Sam lost himself in Bobby's books for a few months. Bobby's spirit--or something that felt like it--permeated the room and Sam could sometimes feel the man's shadow leaning over his shoulder as he read. He'd spent a Summer like this, when he was fourteen, gorging himself on books while Dean lost himself in the car yard.
When Sam would crawl out from under the books and step outside, the sunshine would flare so bright in his eyes that sometimes that he thought he could still see Dean out there, bent under the hood of some old car trying to trick it into running again. He'd walk out among the old cars and close his eyes, feel the crunch of snow under his feet and the heat of sun-warmed steel under his hands, and he could have been fifteen years back, chasing after Dean. They'd run headlong through the maze of junkers, sidling between bumpers and jumping across rusty hoods.
Sometimes when he saw Ellen walking around the lot, she looked like just another ghost, but it was the two of them - restless, displaced spirits haunting the place. Sam read everything he could find about the Christian and Pagan traditions of Halloween, Samhain, All Hallow's Eve, The Day of the Dead, and all the other names that cloaked the day when spirits could more easily slip across the border between worlds.
Sam put it down to Winter winds slipping in through cracks in the window casings when he would step away from the books and come back to find the pages turned from where he'd left them. But still, he read those pages, and they always reminded him of Dean--creatures they hunted together, bits of Latin Dean had struggled with.
Sam had thought it was getting better, the way he missed Dean. Nearly three years gone from his death, and no matter how much the house--the wind even--felt like Bobby, the name on his mind everywhere he turned was Dean.
When the Spring thaw came, Sam took the car back out on the road. The urge to drive, to hunt, moved in his veins and the hum of wheels over the road felt good after a Winter of stillness. Late Summer was drying into the crispness of Fall when the chase after a pair of rogue vampires led him to Lawrence and he stopped to visit Missouri.
"You look like four years of hard road, boy." She opened her door, nodding him inside.
She brought him a sandwich and lemonade and waited until he was done with them to touch his hand. He met her eyes for a second and then looked away.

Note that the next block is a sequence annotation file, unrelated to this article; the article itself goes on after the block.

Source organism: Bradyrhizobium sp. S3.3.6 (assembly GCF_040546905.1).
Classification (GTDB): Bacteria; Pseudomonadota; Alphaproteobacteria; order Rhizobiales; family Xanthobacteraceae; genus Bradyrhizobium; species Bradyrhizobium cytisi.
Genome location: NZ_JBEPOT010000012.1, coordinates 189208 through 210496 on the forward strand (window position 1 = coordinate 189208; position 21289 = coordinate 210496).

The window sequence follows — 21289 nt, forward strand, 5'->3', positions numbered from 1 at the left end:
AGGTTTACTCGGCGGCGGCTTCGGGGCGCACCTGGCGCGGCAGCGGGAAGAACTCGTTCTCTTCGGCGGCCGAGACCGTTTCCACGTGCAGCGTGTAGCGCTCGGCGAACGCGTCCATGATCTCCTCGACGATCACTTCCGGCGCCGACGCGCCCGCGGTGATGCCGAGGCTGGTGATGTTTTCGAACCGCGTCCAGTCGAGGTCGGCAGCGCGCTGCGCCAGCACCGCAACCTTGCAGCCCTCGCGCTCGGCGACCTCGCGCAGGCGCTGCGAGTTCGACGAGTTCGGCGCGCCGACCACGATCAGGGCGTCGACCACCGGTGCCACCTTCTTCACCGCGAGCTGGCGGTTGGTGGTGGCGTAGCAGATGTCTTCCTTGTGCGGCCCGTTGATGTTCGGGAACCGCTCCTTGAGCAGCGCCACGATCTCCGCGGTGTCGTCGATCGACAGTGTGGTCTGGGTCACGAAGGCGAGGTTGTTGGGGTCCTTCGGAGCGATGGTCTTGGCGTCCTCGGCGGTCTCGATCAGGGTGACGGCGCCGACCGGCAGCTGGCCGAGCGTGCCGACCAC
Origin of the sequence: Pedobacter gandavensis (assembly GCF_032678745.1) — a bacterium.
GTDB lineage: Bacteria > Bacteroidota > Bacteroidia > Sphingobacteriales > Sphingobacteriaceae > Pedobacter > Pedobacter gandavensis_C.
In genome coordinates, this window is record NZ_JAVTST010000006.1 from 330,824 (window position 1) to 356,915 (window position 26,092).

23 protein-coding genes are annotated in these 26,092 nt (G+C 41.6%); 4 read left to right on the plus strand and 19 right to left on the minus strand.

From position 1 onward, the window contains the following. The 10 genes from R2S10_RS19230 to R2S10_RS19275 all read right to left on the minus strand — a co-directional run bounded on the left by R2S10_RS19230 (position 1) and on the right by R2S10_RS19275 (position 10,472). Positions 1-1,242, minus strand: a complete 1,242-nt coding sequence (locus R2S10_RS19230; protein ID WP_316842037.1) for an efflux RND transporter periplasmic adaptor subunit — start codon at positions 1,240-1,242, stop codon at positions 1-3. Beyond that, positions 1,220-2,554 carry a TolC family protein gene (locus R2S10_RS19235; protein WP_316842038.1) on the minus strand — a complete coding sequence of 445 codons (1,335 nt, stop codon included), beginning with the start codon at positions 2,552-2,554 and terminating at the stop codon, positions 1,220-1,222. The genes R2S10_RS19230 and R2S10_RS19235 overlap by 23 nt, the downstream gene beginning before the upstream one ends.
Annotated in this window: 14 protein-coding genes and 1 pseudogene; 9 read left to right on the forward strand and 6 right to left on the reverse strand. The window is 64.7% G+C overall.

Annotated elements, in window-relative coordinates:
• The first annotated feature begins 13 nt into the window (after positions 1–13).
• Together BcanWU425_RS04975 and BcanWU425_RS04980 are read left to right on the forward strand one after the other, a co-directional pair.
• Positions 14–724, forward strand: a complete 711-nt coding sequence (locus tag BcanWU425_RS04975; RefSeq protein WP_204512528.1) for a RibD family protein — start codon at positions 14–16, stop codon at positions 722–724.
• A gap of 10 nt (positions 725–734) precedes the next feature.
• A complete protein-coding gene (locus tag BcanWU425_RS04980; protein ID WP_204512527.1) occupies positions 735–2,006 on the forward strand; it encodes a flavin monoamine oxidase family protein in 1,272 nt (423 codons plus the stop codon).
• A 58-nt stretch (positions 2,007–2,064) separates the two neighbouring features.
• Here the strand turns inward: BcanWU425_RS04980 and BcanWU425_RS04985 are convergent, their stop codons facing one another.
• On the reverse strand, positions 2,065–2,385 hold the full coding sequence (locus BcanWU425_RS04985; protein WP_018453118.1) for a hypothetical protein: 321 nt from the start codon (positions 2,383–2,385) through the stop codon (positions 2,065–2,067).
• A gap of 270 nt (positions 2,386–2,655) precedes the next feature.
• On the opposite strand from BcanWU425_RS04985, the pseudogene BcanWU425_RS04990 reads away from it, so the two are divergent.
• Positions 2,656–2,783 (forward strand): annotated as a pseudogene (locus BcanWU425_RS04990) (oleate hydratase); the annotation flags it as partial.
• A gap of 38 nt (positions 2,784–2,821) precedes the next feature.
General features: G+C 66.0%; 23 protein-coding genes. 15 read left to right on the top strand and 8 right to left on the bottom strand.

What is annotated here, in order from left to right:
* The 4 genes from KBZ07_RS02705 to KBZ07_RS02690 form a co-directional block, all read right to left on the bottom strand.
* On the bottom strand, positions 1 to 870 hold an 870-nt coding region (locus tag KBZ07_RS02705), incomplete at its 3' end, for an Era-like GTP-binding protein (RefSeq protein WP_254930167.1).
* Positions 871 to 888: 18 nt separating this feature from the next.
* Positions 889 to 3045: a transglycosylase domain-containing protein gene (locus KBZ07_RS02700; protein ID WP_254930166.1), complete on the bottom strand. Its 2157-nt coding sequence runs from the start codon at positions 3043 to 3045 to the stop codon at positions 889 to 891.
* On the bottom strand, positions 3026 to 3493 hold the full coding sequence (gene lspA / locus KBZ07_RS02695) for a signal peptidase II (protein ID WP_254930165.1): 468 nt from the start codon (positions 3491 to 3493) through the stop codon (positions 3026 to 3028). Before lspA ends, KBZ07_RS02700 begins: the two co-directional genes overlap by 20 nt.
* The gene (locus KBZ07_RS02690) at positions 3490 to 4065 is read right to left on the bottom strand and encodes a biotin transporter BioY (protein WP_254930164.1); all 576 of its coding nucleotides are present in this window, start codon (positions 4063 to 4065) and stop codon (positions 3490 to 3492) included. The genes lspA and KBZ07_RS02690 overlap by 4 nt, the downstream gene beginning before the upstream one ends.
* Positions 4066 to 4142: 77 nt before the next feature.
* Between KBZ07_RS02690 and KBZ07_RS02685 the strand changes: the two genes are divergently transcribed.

"Oh, Sam." She sighed, voice heavy with regret. "You already know, don't you?"
Sam nodded and swallowed hard. He turned down the offer of a night in her guest room. He finally tracked down the vampires in Iowa, beheaded them with the machete he inherited from his father. The blade gleamed red in the moonlight and he remembered that only five years ago he'd been the youngest of three, protected from this kind of killing.
He made his way back to South Dakota in the last week of October. Fifty miles from Singer Salvage, he pulled off the road when he saw a farmer's market set up in a vacant lot. He found a stall selling apples, a half-dozen different varieties. They felt heavy and smooth in his hands, cool with the touch of Autumn air. He examined enough of them to make the woman behind the cash box purse her lips at him in annoyance and, finally, he bought just one--perfect, round, dark as drying blood.
Back at the house, he shared two days of quiet with Ellen--stillness and whiskey and the truths in their eyes that they couldn't speak.
Halloween was a gorgeous day--the gold of dead leaves against the empty blue sky. In the middle of the patch of earth that had held the funeral pyres for two Winchesters, Sam dug a hole in the dry ground and buried his apple. He thought of Dean, crouched in the middle of two crossroads, burying his box of offerings. He smoothed the mound of dirt over the apple and stood to look around himself. With a fallen branch, he scratched a Devil's Trap into the ground and stepped outside the circle.
He sat down on the dry scrub grass and watched the sun set through the trees. He and Dean had spent a few Fourth of July evenings in just about the same spot, watching over the trees for the fireworks display at the local high school. Sam remembered the rough blanket they sat on to keep the bugs in the grass from biting at their bare legs. A bag of M&M's between them and bottles of Coke. Dean's hands, when they were staying at Bobby's, were always beat-up and grease-stained from messing around with the cars, but his limbs looked loose, reclined on the blanket.
The last rays of sunlight shining over the hill stung Sam's eyes and he squeezed them closed, blinking them open to find himself in full dusk. He unfolded his legs and stood, staring at the Devil's Trap in front of him. "It's time," he said to the growing darkness.